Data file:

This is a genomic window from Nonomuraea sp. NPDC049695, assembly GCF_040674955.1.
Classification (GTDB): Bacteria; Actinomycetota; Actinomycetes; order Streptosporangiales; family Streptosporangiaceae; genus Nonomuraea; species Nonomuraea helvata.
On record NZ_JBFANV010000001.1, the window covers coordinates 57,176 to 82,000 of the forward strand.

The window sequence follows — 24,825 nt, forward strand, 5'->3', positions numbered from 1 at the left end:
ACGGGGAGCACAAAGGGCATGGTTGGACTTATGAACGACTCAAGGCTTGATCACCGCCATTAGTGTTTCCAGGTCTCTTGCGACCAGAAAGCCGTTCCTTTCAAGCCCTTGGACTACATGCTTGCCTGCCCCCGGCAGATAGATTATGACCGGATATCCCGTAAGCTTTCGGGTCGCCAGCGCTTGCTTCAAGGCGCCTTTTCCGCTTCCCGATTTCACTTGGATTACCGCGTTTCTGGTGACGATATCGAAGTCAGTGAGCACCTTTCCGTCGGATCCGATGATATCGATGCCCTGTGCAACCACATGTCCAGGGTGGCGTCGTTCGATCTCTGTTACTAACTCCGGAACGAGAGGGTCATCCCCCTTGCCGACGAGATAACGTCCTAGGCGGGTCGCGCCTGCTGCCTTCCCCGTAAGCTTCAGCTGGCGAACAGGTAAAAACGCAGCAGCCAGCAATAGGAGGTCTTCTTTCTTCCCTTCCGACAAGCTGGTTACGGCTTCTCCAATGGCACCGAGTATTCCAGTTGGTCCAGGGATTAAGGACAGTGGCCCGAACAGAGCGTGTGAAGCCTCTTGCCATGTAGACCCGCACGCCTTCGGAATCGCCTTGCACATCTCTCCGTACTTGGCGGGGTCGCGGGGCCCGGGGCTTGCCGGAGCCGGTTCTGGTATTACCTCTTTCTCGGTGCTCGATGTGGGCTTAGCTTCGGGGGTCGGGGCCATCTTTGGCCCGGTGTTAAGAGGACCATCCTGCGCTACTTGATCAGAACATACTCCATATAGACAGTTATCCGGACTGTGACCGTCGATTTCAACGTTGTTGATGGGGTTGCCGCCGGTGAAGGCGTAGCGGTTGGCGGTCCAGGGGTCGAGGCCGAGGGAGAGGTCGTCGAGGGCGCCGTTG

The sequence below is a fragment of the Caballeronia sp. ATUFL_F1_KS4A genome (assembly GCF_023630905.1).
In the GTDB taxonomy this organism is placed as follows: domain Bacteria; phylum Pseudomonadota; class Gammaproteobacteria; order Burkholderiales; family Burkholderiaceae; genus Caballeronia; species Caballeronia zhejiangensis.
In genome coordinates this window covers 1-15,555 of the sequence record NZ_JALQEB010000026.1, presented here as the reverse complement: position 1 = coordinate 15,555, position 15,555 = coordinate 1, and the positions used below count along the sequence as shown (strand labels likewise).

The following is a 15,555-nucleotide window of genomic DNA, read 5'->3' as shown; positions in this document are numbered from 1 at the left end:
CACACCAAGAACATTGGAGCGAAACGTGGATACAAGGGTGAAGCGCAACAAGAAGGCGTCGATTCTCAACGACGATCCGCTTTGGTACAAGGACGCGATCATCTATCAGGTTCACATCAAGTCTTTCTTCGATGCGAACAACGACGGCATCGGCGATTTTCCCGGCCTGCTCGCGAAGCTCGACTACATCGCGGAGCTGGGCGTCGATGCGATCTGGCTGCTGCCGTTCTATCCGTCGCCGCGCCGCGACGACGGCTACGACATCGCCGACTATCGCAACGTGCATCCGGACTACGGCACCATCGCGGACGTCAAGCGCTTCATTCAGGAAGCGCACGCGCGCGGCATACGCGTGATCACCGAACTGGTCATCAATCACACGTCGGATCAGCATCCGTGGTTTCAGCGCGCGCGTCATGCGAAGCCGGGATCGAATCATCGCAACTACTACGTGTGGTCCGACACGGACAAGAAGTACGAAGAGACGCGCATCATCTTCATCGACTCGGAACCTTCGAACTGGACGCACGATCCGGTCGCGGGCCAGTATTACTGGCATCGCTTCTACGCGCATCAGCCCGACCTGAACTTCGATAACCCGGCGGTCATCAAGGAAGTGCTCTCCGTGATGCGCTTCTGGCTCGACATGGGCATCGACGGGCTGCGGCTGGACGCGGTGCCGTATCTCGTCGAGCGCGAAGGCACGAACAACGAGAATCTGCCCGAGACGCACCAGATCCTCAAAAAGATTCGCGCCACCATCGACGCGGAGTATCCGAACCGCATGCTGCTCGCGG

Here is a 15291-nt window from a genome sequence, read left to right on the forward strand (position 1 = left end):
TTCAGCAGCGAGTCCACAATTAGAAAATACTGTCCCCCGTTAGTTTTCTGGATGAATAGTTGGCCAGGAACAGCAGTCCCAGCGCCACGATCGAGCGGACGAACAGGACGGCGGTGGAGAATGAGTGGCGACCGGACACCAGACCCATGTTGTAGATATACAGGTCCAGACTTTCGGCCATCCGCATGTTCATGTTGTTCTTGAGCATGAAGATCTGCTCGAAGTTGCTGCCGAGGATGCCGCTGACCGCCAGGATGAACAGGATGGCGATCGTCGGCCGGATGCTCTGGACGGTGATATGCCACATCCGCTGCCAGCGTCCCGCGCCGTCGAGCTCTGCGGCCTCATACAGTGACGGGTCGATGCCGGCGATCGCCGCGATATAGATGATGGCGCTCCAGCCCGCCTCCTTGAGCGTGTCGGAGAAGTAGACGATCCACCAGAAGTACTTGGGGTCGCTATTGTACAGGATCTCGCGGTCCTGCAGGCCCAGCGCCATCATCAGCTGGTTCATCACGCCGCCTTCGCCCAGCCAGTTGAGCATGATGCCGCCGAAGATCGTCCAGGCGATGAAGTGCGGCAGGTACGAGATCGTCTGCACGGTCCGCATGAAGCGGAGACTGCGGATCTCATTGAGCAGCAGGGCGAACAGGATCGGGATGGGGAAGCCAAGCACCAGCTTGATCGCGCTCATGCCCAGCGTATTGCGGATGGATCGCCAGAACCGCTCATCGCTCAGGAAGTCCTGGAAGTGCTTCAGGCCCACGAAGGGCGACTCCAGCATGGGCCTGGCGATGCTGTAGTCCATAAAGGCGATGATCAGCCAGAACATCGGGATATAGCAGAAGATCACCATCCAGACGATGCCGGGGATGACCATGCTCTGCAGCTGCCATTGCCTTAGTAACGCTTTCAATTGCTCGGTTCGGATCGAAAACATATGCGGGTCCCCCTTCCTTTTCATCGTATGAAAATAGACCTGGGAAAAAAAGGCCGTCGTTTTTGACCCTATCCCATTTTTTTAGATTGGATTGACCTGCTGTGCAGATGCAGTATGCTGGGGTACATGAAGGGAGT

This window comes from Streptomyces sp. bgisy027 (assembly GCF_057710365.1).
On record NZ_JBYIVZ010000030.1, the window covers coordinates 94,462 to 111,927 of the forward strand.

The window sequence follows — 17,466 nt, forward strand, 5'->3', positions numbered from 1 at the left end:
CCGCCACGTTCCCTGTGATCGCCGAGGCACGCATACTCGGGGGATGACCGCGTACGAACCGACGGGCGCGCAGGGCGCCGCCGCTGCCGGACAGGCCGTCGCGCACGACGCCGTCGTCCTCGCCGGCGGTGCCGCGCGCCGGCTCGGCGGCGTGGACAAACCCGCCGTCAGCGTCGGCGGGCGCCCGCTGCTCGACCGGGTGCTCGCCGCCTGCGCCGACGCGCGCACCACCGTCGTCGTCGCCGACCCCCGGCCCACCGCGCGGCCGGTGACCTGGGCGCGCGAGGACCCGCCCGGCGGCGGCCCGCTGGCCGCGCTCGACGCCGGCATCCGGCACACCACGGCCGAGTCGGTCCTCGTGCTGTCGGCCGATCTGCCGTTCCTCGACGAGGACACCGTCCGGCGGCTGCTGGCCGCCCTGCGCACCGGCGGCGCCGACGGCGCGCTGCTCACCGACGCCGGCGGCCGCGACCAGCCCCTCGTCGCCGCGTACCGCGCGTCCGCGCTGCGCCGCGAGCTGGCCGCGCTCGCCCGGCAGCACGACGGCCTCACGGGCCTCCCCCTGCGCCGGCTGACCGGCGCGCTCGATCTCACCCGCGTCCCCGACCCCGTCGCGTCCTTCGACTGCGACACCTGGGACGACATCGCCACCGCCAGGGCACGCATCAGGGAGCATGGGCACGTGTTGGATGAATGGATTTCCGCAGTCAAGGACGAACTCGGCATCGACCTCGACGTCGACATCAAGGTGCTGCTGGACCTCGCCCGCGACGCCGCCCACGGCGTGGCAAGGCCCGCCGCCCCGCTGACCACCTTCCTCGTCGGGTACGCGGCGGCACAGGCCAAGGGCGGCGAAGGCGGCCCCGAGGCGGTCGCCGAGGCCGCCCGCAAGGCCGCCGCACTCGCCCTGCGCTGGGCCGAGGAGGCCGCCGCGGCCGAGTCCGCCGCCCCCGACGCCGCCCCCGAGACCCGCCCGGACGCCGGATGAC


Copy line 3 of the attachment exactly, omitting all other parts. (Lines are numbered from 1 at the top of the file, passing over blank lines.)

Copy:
On record NZ_JBFANV010000001.1, the window covers coordinates 57,176 to 82,000 of the forward strand.